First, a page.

ЛИТЕРАТУРНЫЙ ЖУРНАЛ ФАНТАСТИКИ
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Octavia Butler was also the first science-fiction writer to receive a MacArthur Fellowship also known as the Genius Grant. And in 2012, hundreds of thousands of copies of Kindred were given away for World Book Night.

15) Harry Potter and the Philosopher’s Stone by J.K. Rowling

The Spotlight Review explains the importance of this epic series of wizards and muggles, beloved by people of all ages:

They are the standard by which every child or teen-oriented book is viewed. Passed on by dozens of publishers, who all have lost billions of dollars in doing so, Harry Potter radically changed the landscape in the publishing industry. Before Harry Potter, children and teen books were considered a worthy area to publish, but it wasn’t a very lucrative one. After Harry’s rise to dominance over the entire publishing world, suddenly every firm began accepting similar book proposals in the hopes that another diamond in the rough could be found. It’s been harder than previously thought. There have been some promising books, but none that have captured the hearts and minds of millions.

Harry Potter has been translated into 57 different languages, even Latin and Ancient Greek.

16) The Hunger Games by Suzanne Collins

The Hunger Games is a YA classic about a young woman who battles for her life and ultimately her civilization’s fuutre in a post-apocalyptic dystopia. NPR reports that, “Dystopian fiction has been around for a long time, but the success of The Hunger Games has spawned a whole new crop of books set in a grim future where an authoritarian regime is just begging to be overthrown. They are aimed straight at a teenage audience.”

Right now, more than 26 million copies are in print in the United States.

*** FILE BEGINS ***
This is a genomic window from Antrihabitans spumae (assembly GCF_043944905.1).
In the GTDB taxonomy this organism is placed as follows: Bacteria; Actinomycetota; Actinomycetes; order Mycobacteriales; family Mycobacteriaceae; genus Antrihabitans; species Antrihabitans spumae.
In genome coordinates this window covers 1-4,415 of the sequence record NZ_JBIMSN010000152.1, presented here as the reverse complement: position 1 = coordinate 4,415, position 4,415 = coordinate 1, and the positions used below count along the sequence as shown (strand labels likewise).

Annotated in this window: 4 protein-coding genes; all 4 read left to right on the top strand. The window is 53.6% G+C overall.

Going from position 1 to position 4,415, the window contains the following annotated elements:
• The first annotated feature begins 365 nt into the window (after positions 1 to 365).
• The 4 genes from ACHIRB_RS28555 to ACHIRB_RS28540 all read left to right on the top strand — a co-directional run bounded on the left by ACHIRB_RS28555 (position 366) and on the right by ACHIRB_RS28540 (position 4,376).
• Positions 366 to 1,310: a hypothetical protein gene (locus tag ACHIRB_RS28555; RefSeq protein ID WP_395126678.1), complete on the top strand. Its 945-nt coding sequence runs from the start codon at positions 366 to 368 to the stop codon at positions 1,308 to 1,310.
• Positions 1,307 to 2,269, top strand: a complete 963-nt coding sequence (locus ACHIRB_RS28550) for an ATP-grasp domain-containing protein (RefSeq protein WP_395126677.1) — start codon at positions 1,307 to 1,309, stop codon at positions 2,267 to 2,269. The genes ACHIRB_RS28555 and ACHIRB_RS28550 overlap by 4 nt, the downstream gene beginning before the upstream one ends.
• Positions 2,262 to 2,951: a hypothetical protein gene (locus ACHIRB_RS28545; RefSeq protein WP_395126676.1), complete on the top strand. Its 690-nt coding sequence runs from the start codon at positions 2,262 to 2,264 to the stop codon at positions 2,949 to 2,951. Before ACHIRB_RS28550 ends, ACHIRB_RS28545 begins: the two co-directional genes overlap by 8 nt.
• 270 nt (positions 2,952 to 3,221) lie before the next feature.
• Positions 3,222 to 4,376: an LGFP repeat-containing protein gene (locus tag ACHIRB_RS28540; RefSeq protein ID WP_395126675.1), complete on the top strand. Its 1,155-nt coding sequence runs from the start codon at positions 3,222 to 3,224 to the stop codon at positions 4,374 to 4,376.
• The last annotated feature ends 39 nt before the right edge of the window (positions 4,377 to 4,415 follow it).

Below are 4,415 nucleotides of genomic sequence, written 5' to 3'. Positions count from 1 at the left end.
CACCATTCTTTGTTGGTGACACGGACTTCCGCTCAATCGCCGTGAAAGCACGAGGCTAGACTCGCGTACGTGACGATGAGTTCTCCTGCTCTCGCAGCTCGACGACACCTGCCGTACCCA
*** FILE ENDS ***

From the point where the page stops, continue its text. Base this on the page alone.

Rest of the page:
17) Wind-Up Girl by Paolo Bacigalupi

The growing trend of climate-focused science fiction, and a greater attention to future problems in general, owes a lot to this great book about the very real problem of future food shortages. In this biopunk SF novel, Emiko is a humanoid GM organism, who is enslaved as a prostitute in Thailand. She yearns for an escape. Niall Harrison, judge of the Arthur C. Clarke award in 2006 and 2007, writes:

Emiko is a stepping-stone to that future; and by the logic of The Windup Girl, so are we all. From our point of view, it’s hardly an optimistic conclusion but it is, in The Windup Girl’s terms, a very human one, and I can’t recall another novel that has articulated the same vision of what it means to be human in the present moment with the same force. It’s that vision that insists that Emiko is human, and that she remains bound at the end of the novel: because we remain bound, and she is us; because at least for now, science fiction remains bound; and because, quite probably, so does our world.

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